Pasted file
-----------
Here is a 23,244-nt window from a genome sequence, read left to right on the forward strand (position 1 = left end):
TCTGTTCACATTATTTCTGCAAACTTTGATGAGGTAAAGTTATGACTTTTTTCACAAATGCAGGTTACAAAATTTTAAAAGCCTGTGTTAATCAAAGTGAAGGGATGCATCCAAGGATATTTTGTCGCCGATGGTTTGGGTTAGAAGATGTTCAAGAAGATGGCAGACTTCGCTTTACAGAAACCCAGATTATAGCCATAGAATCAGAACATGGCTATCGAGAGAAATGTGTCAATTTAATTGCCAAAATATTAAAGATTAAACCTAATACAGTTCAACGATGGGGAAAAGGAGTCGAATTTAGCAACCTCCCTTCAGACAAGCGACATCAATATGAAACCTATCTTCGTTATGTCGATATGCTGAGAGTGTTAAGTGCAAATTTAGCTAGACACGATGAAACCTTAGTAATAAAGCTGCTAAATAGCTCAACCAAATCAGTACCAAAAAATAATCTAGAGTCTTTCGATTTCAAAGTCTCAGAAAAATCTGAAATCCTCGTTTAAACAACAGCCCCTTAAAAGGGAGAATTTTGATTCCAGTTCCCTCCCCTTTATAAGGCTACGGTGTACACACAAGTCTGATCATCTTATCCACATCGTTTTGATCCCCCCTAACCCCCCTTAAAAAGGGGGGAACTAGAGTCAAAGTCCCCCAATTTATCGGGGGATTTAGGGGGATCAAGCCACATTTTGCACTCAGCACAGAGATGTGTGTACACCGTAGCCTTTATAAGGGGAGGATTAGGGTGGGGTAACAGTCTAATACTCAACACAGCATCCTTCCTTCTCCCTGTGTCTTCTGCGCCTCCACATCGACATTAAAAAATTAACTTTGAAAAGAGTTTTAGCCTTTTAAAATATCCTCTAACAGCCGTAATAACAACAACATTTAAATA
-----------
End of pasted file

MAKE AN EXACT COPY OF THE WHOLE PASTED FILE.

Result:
Here is a 23,244-nt window from a genome sequence, read left to right on the forward strand (position 1 = left end):
TCTGTTCACATTATTTCTGCAAACTTTGATGAGGTAAAGTTATGACTTTTTTCACAAATGCAGGTTACAAAATTTTAAAAGCCTGTGTTAATCAAAGTGAAGGGATGCATCCAAGGATATTTTGTCGCCGATGGTTTGGGTTAGAAGATGTTCAAGAAGATGGCAGACTTCGCTTTACAGAAACCCAGATTATAGCCATAGAATCAGAACATGGCTATCGAGAGAAATGTGTCAATTTAATTGCCAAAATATTAAAGATTAAACCTAATACAGTTCAACGATGGGGAAAAGGAGTCGAATTTAGCAACCTCCCTTCAGACAAGCGACATCAATATGAAACCTATCTTCGTTATGTCGATATGCTGAGAGTGTTAAGTGCAAATTTAGCTAGACACGATGAAACCTTAGTAATAAAGCTGCTAAATAGCTCAACCAAATCAGTACCAAAAAATAATCTAGAGTCTTTCGATTTCAAAGTCTCAGAAAAATCTGAAATCCTCGTTTAAACAACAGCCCCTTAAAAGGGAGAATTTTGATTCCAGTTCCCTCCCCTTTATAAGGCTACGGTGTACACACAAGTCTGATCATCTTATCCACATCGTTTTGATCCCCCCTAACCCCCCTTAAAAAGGGGGGAACTAGAGTCAAAGTCCCCCAATTTATCGGGGGATTTAGGGGGATCAAGCCACATTTTGCACTCAGCACAGAGATGTGTGTACACCGTAGCCTTTATAAGGGGAGGATTAGGGTGGGGTAACAGTCTAATACTCAACACAGCATCCTTCCTTCTCCCTGTGTCTTCTGCGCCTCCACATCGACATTAAAAAATTAACTTTGAAAAGAGTTTTAGCCTTTTAAAATATCCTCTAACAGCCGTAATAACAACAACATTTAAATA